If leaking blood vessels cause swelling of the macula (called macular edema) central vision will become blurred, making it hard to see clearly when driving or reading.  Vision may get better or worse during the day, depending on the degree of edema.

 

If leaking blood vessels cause bleeding in the eye, symptoms will vary based on how much blood is involved.  With relatively limited bleeding, the visual disturbance may appear as spots floating in your visual field.  These spots may go away after a few hours. 

 

If bleeding is more severe, vision may suddenly become severely clouded.  This can occur overnight during sleep.  It may take months for the blood to clear from the eye, or it may not clear at all.

 

What is the treatment for diabetic retinopathy?

 

There are two treatments for diabetic retinopathy – laser surgery and vitrectomy.  These surgical treatments are typically used only when diabetic retinopathy is in an advanced stage.

 

Laser surgery can be used to seal leaking blood vessels in the retina or to shrink fragile new blood vessels.  Laser surgery is typically performed on an outpatient visit or in the doctor’s office.  You will be able to go home the same day.

 

Laser surgery usually cannot restore vision that has already been lost.  Therefore, early detection of diabetic retinopathy is the best way to prevent serious vision loss from the disease.

 

If a significant amount of blood has leaked into the vitreous, a vitrectomy may be required to restore vision.  In this procedure, the surgeon makes a tiny incision in the sclera and gently suctions out the bloody vitreous, replacing it with a sterile clear fluid.  After the surgery, you may be able to go home the same day or you may be asked to stay in the hospital overnight.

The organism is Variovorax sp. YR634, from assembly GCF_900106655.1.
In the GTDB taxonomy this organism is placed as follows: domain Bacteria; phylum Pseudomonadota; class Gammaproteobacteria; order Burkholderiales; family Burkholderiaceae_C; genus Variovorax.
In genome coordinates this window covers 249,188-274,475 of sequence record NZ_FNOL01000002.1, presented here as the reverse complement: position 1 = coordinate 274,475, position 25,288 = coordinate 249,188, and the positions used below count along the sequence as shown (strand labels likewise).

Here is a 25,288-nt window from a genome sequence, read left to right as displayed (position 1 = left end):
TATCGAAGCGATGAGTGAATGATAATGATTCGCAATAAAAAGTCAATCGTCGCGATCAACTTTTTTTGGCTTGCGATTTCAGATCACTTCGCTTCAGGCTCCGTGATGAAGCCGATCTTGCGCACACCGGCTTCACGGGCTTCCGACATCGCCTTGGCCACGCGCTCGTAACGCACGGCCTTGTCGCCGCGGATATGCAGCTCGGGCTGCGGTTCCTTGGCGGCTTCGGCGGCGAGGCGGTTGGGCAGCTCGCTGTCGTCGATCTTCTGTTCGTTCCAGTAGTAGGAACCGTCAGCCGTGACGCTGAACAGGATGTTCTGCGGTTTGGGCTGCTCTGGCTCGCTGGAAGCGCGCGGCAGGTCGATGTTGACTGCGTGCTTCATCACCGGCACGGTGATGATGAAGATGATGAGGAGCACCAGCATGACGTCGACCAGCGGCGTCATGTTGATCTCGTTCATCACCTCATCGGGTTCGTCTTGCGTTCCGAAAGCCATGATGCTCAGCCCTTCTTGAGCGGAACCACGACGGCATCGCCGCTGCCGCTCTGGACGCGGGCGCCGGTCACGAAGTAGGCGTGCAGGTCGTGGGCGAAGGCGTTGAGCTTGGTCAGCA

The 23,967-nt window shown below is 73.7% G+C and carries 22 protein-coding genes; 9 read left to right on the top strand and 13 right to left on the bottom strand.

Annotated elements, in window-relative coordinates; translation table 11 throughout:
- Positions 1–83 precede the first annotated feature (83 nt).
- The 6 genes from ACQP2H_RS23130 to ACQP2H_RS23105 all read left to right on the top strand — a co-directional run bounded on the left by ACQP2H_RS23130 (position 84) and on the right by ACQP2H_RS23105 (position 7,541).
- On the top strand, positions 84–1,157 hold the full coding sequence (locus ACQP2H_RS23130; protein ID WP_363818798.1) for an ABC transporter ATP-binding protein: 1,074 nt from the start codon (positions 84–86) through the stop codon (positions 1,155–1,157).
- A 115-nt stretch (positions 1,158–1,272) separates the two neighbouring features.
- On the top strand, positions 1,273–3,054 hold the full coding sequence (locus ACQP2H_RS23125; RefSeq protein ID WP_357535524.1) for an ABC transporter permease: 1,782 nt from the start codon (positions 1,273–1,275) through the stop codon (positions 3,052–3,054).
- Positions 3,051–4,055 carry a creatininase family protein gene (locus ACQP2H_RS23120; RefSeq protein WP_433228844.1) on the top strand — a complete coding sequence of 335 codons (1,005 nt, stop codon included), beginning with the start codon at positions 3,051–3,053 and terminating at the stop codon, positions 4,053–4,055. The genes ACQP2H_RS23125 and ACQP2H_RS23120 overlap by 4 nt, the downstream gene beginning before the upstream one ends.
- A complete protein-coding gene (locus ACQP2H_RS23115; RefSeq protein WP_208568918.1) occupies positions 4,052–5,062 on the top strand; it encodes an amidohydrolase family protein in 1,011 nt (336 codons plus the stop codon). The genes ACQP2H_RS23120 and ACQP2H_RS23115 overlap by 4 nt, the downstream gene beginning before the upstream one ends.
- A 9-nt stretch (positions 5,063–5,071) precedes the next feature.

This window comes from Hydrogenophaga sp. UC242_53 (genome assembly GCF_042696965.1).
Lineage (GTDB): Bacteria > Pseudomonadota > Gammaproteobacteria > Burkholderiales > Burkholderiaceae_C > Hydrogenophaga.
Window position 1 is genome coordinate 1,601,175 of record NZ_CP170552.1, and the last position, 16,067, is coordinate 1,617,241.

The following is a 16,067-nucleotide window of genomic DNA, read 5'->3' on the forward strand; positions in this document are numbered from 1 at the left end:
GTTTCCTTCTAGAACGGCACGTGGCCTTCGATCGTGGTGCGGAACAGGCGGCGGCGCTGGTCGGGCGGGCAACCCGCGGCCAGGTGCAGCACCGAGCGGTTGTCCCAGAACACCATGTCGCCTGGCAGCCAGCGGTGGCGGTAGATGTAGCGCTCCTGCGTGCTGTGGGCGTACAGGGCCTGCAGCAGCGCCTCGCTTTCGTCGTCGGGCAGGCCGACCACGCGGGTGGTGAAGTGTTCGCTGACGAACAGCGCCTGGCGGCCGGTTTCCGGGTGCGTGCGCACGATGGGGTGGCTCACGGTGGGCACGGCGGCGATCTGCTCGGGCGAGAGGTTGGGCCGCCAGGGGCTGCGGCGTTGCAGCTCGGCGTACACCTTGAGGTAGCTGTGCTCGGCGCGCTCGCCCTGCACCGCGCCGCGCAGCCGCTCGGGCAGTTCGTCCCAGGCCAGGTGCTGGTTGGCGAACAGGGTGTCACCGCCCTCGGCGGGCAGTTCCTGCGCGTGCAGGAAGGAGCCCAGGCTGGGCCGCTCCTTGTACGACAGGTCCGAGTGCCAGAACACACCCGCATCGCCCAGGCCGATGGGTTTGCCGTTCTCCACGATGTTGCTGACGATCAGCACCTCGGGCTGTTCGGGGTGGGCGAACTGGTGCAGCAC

Can diabetic retinopathy be prevented?

 

It’s estimated that 50% of people with Type 2 diabetes are unaware of their condition.  In some cases, detection of their diabetes takes place during a routine eye exam. 

 

During a routine eye exam, your eye doctor will examine your retina and look for early signs of diabetes.  These signs include:

1.      Small hemorrhages from leaking blood vessels

2.      Macular edema

3.      Areas of pale retina (called cotton wool spots) where blood supply has been obstructed

4.      Yellowish, waxy-appearing deposits in the retina caused by localized retinal edema.

 

If your eye doctor (optometrist or ophthalmologist) detects signs of early diabetic retinopathy, they may refer you to an internist and/or an ophthalmologist who is a retinal specialist for additional testing and/or treatment.

 

Most cases of Type 2 diabetes can be managed through proper diet and exercise.  Daily exercise and a high fiber diet with restricted amounts of carbohydrates, cholesterol, and saturated fat can improve overall health and help lower blood glucose levels.  In cases where diet and exercise cannot sufficiently reduce blood glucose levels, oral medicines or injections of insulin may be added to the treatment plan.

 

If you have been diagnosed with diabetes, you should have an annual dilated eye exam to monitor the health of your retina.  (Depending on your individual needs, your eye doctor may recommend more frequent exams.)  Annual eye exams are also recommended if you are not a diabetic but have one or more of the risk factors for diabetes listed above.  

 

Ed. note:  For more information about diabetes, visit the National Diabetes Information Clearinghouse (NDIC) website at http://diabetes.niddk.nih.gov/index.htm.